The coronavirus pandemic has prompted discussions in Ukraine over whether precautions should be taken related to the reception of Holy Communion, especially as many in the country attend Churches where it is distributed from a common chalice and spoon.
Conflict in eastern Ukraine which began in April 2014 has pitted the country's government against separatists widely believed to be backed by Russia, and some are attributing the chaos to a failed evangelization in the country.
One year ago, Mustafa Nayyem, a Ukrainian journalist born in Afghanistan, began Euromaidan from his post on Facebook: "Let us be serious. Who is ready to come to The Independence Square today before midnight? Likes are not considered, only the comment, 'I am ready'.”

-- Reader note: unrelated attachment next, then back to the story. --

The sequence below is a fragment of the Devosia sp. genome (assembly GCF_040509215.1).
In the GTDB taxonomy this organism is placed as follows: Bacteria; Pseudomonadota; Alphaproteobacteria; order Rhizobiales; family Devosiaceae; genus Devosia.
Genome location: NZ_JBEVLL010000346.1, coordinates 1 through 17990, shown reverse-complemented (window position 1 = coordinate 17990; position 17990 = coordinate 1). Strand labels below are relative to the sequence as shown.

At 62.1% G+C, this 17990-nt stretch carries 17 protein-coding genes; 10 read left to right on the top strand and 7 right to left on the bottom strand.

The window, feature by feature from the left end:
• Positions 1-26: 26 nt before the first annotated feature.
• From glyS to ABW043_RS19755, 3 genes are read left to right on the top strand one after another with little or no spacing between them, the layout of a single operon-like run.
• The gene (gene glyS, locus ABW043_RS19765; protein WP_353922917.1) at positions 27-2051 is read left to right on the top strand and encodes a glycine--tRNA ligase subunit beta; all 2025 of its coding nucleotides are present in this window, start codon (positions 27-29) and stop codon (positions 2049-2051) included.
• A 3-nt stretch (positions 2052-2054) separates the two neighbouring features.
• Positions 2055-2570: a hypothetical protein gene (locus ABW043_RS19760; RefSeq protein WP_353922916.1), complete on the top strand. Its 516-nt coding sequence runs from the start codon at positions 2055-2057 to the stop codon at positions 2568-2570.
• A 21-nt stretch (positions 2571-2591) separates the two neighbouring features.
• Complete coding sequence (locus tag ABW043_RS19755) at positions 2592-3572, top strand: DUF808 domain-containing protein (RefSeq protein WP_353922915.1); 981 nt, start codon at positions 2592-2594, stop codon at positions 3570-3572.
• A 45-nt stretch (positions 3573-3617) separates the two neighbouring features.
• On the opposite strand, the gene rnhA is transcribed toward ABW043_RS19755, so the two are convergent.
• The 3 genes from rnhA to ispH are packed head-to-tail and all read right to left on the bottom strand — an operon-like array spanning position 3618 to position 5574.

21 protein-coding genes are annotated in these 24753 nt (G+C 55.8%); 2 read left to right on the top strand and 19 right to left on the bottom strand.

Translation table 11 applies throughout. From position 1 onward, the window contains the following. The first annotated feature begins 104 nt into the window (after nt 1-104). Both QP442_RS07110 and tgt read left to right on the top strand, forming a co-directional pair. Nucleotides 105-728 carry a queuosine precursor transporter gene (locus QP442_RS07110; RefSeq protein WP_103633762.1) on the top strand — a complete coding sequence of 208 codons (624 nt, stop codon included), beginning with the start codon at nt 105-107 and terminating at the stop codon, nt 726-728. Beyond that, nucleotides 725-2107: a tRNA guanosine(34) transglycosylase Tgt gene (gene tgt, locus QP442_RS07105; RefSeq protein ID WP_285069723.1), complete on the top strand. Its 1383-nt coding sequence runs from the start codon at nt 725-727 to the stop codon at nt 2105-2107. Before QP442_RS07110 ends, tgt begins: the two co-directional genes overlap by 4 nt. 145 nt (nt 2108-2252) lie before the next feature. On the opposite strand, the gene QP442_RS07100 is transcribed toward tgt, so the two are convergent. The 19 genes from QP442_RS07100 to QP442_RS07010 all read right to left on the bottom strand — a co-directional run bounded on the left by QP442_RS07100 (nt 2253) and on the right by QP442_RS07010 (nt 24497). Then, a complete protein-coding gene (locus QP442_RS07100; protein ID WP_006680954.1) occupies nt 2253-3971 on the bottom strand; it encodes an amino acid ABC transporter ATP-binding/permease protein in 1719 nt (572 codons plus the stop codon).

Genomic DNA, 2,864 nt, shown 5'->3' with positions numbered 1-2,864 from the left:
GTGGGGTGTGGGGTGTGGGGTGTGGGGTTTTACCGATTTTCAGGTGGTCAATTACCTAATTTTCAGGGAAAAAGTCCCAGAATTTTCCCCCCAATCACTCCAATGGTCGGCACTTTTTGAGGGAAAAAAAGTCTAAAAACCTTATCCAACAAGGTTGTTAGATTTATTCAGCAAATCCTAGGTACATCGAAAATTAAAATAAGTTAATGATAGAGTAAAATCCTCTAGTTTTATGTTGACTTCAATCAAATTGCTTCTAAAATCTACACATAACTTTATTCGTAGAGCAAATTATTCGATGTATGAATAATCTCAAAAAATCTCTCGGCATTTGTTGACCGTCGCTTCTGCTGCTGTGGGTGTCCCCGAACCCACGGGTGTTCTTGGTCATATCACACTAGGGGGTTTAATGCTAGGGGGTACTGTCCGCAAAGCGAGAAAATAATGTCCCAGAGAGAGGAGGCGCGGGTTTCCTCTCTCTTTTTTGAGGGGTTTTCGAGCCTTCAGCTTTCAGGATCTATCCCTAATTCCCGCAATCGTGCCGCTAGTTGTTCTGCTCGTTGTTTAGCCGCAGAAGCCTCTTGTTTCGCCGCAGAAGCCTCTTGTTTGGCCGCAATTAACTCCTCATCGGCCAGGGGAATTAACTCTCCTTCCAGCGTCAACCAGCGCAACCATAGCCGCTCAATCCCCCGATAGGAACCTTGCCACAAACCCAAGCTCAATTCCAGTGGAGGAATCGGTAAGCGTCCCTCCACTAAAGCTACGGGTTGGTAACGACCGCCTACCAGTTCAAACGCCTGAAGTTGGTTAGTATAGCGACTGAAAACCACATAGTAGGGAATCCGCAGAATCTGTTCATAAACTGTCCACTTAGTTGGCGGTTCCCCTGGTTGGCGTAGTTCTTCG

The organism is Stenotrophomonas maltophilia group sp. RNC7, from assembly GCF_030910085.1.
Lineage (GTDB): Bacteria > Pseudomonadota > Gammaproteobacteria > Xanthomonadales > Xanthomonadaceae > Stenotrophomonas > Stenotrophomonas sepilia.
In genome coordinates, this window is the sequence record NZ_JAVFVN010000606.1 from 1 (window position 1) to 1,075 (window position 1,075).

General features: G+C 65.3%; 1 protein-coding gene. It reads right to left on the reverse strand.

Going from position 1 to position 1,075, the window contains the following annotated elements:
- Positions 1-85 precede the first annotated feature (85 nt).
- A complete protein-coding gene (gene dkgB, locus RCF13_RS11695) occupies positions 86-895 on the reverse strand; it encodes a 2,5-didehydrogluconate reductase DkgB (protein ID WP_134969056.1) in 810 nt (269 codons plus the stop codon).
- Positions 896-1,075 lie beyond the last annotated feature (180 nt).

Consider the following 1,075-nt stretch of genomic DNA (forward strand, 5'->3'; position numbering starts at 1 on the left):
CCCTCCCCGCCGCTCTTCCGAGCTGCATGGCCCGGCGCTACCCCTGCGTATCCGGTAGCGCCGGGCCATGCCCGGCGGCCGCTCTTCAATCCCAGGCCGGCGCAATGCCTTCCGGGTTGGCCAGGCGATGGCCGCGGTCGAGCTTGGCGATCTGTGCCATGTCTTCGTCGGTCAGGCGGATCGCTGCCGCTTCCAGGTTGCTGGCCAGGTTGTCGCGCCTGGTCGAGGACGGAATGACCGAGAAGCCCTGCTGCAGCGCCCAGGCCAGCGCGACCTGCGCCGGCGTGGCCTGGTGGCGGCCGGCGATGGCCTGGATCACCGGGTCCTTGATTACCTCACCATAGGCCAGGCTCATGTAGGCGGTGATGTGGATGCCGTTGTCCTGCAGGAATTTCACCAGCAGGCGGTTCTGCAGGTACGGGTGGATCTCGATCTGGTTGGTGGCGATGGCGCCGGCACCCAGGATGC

Since Russia's annexation of Crimea in March, religious groups there – aside from the Ukrainian Orthodox Church (Moscow Patriarchate) – are facing persecution, and restrictions on their ministry.
Since April, Ukraine’s eastern provinces have experienced continual military confrontation between its government, and pro-Russian separatists and Russian forces, and more than 3,200 have been killed in the conflict.
The newly elected head of the Ukrainian Orthodox Church - Moscow Patriarchate must decide whether that Church can be independent from Russia, Ukraine's eastern neighbor with which it is in conflict, analysts say.
In the midst of ongoing fighting in eastern Ukraine, a Roman Catholic priest from Poland who was kidnapped May 27 by separatists in the city of Donetsk has been released.
As the Russian president signed a bill to annex Crimea Tuesday, the Ukrainian Greek Catholic Church in the peninsula has been experiencing what a Church official calls “total persecution.”
A new diocese of the Ukrainian Greek Catholic Church has been established in southern Ukraine, following a decision to divide the former Archiepiscopal Exarchate of Odesa-Krym in two.